Bite house centipedes

Millipede plague in Germany

Disgusting crawling invasion

Disgusting crawling millipede invasion

Yuck! Thousands of millipedes are currently searching homes in Melsbach in the Neuwied district. Even exterminators are powerless here because new crawlies keep coming.

According to an expert, the millipedes (or millipedes) that are up to mischief in Rhineland-Palatinate come from Southeast Asia. They are introduced through greenhouses. They must have escaped there and make life difficult for the residents of Melsbach.

Millipedes do not bite or sting.

The head of the Myriapoda (millipedes) section of the Alexander Koenig Zoological Research Museum in Bonn, Thomas Wesener, said: "Millipedes don't bite or sting." In houses they perished after a few days due to drought and lack of food.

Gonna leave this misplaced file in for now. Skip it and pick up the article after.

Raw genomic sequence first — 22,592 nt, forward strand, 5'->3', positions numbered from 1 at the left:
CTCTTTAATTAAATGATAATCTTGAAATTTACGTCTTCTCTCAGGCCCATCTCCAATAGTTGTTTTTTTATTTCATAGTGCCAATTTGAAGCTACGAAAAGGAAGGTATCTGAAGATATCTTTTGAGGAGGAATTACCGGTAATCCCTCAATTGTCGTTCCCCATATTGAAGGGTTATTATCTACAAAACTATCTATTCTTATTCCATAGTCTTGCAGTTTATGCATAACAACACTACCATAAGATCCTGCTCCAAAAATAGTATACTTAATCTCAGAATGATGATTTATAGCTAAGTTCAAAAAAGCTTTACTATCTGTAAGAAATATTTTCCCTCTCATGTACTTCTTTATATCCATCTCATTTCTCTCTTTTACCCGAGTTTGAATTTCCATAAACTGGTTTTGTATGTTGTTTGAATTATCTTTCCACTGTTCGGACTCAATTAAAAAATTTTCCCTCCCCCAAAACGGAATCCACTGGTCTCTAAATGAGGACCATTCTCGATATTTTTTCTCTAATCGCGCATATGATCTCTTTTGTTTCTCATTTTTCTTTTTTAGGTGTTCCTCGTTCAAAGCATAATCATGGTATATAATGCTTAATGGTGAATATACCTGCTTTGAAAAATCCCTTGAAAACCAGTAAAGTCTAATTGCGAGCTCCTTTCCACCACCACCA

Looking at photos of the Melsbach millipede plague, the biologist added: "This is crazy. This is the greenhouse millipede" (Oxidus gracilis). Originally only native to Southeast Asia, this species lives alone outdoors in warmer countries.

Millipedes don't stand a chance in winter

The millipede invasion in Melsbach had nothing to do with climate change, because normally in Germany they did not survive a winter outside with even a single day of frost. The little animals in Melsbach might have hibernated in a nearby mulch site or another sheltered place and could have reproduced vigorously.